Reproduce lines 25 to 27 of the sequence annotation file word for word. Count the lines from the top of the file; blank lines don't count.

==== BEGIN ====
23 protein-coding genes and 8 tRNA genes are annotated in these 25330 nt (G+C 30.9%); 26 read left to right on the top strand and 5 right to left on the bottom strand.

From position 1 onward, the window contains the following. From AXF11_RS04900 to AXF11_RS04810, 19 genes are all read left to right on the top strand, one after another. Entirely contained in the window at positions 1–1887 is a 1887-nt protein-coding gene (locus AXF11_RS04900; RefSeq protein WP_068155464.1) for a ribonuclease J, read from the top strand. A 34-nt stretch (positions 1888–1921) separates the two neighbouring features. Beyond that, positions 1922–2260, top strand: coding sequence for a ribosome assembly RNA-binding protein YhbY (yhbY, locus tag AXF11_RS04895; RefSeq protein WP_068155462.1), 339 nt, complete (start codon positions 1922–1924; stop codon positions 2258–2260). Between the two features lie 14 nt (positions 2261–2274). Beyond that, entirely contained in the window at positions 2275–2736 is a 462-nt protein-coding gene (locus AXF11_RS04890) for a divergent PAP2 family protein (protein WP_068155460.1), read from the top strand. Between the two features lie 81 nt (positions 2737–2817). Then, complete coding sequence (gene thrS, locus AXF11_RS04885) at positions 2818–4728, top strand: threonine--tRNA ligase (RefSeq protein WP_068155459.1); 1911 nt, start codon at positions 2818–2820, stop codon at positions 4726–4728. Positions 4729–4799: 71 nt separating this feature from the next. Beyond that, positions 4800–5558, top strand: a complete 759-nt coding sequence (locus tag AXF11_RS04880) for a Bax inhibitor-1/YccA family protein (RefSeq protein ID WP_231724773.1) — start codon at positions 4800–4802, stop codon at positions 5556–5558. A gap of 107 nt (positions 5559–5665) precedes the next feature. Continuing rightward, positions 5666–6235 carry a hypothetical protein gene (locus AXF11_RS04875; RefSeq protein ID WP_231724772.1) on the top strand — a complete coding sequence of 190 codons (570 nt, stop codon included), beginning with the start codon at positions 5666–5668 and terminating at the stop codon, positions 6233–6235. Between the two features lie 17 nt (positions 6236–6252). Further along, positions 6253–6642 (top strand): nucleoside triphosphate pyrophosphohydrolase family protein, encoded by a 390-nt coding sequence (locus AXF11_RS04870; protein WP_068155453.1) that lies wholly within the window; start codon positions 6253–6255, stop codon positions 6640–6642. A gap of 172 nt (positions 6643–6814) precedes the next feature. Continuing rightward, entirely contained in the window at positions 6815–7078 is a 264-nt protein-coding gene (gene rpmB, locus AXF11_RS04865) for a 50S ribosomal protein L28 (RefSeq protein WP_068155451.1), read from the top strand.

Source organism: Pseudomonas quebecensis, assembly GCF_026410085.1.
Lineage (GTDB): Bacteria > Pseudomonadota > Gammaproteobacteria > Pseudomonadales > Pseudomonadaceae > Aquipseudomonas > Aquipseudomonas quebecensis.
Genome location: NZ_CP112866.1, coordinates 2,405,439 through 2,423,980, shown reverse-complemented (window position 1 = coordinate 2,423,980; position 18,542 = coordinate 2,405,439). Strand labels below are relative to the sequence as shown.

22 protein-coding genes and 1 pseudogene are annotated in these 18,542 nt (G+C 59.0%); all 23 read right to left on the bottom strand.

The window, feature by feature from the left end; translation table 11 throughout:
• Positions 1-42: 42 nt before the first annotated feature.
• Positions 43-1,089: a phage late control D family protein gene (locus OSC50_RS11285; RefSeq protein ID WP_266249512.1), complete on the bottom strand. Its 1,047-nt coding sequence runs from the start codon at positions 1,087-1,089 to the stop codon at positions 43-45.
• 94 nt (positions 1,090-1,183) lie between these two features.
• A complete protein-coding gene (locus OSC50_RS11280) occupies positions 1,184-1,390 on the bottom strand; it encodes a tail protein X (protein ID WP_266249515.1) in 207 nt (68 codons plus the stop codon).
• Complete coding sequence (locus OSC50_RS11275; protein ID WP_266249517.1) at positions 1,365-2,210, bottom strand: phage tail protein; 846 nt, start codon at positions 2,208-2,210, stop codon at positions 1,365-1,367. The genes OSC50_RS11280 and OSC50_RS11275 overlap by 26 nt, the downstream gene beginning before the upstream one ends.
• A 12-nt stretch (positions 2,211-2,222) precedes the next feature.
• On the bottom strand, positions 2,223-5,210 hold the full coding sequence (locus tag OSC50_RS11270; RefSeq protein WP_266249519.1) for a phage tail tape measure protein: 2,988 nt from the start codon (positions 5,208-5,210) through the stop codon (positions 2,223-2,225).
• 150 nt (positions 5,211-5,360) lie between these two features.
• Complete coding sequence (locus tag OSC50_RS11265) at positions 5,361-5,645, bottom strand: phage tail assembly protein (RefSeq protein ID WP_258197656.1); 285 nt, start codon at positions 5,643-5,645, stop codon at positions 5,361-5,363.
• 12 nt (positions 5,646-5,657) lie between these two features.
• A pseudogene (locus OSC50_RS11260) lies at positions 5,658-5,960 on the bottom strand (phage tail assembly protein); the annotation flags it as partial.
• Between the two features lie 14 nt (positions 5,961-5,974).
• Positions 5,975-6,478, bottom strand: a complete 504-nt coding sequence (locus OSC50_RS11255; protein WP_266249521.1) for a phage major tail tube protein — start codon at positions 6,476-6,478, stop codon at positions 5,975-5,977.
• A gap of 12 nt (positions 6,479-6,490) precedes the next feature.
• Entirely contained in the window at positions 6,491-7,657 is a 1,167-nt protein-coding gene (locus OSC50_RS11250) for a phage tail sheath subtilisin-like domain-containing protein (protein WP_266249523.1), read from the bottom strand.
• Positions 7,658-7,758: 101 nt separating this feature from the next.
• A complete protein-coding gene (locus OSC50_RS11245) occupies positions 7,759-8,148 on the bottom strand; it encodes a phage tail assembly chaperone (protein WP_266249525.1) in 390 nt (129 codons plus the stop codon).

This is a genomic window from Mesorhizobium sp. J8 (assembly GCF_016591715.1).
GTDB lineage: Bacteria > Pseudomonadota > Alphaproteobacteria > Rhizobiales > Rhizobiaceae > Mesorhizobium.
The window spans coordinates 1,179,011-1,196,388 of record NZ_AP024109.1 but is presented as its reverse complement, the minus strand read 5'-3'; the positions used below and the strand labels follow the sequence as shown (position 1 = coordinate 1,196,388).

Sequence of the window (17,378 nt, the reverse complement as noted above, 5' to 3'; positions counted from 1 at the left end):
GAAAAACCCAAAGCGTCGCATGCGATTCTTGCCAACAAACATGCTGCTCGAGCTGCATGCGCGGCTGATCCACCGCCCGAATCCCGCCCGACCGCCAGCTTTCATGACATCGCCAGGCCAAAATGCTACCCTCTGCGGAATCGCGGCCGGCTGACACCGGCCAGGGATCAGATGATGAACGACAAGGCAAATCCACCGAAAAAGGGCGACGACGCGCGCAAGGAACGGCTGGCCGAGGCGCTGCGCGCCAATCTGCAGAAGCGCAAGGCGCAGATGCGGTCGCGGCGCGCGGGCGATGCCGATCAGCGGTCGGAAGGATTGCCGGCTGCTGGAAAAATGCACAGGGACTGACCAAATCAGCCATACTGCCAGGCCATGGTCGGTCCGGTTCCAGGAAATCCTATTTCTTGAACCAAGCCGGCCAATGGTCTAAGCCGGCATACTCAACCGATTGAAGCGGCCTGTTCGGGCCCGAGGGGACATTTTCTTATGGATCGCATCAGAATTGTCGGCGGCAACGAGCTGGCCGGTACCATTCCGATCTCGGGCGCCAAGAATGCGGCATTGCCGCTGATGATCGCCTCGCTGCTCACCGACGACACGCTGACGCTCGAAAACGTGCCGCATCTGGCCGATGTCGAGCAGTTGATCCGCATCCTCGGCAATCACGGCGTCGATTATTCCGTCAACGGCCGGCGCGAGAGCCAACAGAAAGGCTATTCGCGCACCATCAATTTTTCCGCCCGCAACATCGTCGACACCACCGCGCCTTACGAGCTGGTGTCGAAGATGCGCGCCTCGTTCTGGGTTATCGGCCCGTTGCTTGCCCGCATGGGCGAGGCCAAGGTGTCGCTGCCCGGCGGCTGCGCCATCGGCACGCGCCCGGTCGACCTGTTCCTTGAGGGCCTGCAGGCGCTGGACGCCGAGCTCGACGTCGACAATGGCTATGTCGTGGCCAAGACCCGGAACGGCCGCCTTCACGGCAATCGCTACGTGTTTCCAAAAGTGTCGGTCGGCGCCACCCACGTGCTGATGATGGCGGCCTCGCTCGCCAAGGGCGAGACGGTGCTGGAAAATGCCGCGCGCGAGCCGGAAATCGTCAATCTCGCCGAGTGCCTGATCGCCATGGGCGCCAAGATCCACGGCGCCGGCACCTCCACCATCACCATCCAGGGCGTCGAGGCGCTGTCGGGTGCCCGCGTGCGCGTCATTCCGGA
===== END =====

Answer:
This is a genomic window from Mesorhizobium sp. J8 (assembly GCF_016591715.1).
GTDB lineage: Bacteria > Pseudomonadota > Alphaproteobacteria > Rhizobiales > Rhizobiaceae > Mesorhizobium.
The window spans coordinates 1,179,011-1,196,388 of record NZ_AP024109.1 but is presented as its reverse complement, the minus strand read 5'-3'; the positions used below and the strand labels follow the sequence as shown (position 1 = coordinate 1,196,388).